When ORIX started its international expansion more than 50 years ago, Asia was a logical first move: not only were East and South-East Asian countries on its doorstep and growing rapidly, but management also saw a clear path to developing profitable operations while helping to foster economic development in these emerging markets – very much in keeping with ORIX Group’s recently announced Purpose statement: “Finding Paths. Making Impact.”
“This is a powerful expression of our business philosophy across Asia Pacific,” says Yoshiaki Matsuoka, Head of the Global Business Group at ORIX and the executive in charge of its Asian businesses (excluding Greater China). While ORIX needs to produce returns for its own stakeholders, it has always understood that by bringing new ways of doing business to markets such as those in Asia, it could contribute to local growth as well as its own. “Making an impact locally is good for everyone”, he explains: “Good for the local economy, good for our partners and good for us.”
The key, in each case, was to find the best path to do so: by selecting both the right sector for market entry, such as leasing, where ORIX could contribute expertise gained in Japan; and, critically, to find the right partner: a business that had local knowledge and a good network but, even more importantly, was interested in a long-term relationship and also saw a worthwhile purpose in a collaboration with ORIX.
Fast forward 50 years and ORIX is now established in 14 APAC countries and regions, including India and Pakistan, Greater China, the big ASEAN economies and Australia and New Zealand. As a business segment, Asia and Oceania accounts for a tenth of group profits and assets.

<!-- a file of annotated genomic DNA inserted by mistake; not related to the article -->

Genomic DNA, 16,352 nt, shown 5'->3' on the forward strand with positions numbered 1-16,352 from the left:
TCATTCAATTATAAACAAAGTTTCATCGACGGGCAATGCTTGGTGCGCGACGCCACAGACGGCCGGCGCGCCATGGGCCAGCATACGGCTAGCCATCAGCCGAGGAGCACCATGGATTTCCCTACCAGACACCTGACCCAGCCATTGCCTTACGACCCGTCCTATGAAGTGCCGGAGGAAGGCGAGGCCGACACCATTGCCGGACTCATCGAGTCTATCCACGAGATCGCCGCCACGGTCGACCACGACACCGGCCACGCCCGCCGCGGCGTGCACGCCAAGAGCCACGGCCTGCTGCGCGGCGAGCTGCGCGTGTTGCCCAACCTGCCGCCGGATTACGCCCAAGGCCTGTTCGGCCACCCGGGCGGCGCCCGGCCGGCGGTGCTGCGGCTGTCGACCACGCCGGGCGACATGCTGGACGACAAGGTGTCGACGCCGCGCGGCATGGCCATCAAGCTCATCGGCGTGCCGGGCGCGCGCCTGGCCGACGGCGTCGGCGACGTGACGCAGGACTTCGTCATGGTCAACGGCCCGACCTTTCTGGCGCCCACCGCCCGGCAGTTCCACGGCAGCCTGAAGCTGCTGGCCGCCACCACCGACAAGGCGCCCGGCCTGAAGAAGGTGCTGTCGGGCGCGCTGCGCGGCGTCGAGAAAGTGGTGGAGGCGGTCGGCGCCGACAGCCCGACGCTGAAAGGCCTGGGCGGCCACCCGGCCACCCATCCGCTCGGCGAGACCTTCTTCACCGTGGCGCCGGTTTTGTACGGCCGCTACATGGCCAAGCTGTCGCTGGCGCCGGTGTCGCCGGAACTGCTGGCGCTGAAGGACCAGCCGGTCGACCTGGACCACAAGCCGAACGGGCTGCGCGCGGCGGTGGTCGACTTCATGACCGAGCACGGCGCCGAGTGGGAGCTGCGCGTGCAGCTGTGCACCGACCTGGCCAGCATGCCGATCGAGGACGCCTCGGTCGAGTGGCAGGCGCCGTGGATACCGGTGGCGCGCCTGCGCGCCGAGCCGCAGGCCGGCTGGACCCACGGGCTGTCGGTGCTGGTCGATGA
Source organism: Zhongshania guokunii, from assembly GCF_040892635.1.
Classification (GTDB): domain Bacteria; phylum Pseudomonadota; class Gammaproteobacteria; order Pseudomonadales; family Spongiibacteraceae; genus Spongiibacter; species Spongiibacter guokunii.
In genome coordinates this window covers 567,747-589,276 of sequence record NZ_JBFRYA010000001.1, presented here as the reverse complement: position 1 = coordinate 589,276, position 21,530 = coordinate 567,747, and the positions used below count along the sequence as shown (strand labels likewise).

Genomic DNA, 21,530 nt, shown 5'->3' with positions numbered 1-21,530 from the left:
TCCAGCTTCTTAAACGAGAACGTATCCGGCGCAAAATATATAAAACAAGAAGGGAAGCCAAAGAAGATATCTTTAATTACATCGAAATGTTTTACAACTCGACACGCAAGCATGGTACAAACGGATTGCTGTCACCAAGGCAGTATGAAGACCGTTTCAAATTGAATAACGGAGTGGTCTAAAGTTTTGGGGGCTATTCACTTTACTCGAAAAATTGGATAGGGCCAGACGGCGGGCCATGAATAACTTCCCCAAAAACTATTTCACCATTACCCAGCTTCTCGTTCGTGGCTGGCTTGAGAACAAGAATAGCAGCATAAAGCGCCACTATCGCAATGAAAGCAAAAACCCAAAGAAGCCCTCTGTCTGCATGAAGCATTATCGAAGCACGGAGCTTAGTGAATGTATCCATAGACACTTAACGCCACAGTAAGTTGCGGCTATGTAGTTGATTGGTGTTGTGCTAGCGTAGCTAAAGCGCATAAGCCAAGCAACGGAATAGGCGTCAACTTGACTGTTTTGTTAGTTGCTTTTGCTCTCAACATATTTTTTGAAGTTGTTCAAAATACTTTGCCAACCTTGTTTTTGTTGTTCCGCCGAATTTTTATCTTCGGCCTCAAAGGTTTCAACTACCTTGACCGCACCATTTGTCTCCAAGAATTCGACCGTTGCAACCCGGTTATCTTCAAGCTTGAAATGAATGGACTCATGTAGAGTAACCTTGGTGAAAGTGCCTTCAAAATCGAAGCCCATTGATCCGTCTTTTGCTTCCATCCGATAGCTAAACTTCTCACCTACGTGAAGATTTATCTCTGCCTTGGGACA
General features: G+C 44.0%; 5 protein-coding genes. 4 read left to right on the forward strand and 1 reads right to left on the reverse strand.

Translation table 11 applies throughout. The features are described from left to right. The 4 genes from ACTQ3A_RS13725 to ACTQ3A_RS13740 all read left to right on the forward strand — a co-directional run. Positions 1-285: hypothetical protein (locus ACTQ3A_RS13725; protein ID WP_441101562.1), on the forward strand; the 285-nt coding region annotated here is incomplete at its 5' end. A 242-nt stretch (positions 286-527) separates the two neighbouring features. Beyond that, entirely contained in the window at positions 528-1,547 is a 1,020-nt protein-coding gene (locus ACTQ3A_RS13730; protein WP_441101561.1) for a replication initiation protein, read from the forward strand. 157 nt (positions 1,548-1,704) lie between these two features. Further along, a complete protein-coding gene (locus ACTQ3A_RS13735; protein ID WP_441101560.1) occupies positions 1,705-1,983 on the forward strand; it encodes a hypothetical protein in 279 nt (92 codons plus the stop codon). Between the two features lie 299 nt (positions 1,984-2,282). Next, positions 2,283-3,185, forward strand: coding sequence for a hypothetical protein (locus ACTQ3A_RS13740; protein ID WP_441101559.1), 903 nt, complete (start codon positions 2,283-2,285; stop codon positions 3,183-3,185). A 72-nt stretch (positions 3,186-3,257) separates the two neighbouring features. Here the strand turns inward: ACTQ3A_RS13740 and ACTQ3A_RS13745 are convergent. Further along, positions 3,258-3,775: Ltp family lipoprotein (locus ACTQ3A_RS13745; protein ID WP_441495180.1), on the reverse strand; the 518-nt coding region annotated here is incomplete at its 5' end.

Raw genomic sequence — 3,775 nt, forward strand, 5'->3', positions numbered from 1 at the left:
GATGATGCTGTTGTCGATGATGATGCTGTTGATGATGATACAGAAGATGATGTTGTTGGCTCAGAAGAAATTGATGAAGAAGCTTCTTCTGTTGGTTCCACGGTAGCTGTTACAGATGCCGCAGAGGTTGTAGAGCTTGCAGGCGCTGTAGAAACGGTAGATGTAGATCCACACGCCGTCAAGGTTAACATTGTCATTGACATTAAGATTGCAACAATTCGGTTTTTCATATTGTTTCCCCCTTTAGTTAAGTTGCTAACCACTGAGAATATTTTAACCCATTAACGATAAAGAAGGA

The range of business activities has broadened steadily, guided by the principles outlined in the Purpose statement, namely that impact is best created by combining innovative thinking and diverse expertise.
In the Philippines, for example, ORIX Metro, a leading leasing and financing services company, is a joint venture between ORIX and Metrobank, the second-largest financial group in the country and part of GT Capital, one of the largest conglomerates there. The close partnership with Metrobank has now expanded to another sister company within the GT Capital group, Federal Land, and ORIX and Federal Land are now operating in real estate together by developing and managing luxury hotels and apartments in Manila.
In South Korea also, ORIX is branching out from its original business in leasing and financing into real estate and, in a recent example, has joined forces with leading Korean apparel retailer, TOPTEN, to develop and manage retail spaces there.
In Thailand, Thai ORIX has developed a smart, data-driven approach that is improving customer satisfaction and sales in its vehicle leasing business. ORIX Australia, also has a suite of digital fleet management products that are helping improve measurability and efficiency in Australia.
In Indonesia and Malaysia, both Muslim-majority countries, the local management of ORIX Group companies SMS Finance and ORIX Leasing Malaysia Group are building successful Sharia financing businesses, that operate on Islamic principles.
All of these national operations are forging their own paths but with the common goal of making an impact in their local country and community by combining innovative thinking and diverse expertise, as well as producing good returns for their parent company.
Leasing as the foundation
It all started with leasing, says Mr. Matsuoka. ORIX was a pioneer of the equipment leasing business in Japan, having learned about this new US financing concept in the 1960s. Once the group understood how to run a profitable leasing business at home it became the first to launch the new concept into Asia – initially Hong Kong and Singapore – in the early 1970s.
The original methodology of this rollout into Asia was to leverage the diverse expertise of partnership: ORIX provided the operating knowledge and leasing know-how, ; local partners and the International Finance Corporation, the private-finance arm of the World Bank afforded its in-country knowledge and connections. As the collaboration with the influential local conglomerates, financial institutions, and World Bank group shows, ORIX was looking to make an impact through its expansion plans right from the start.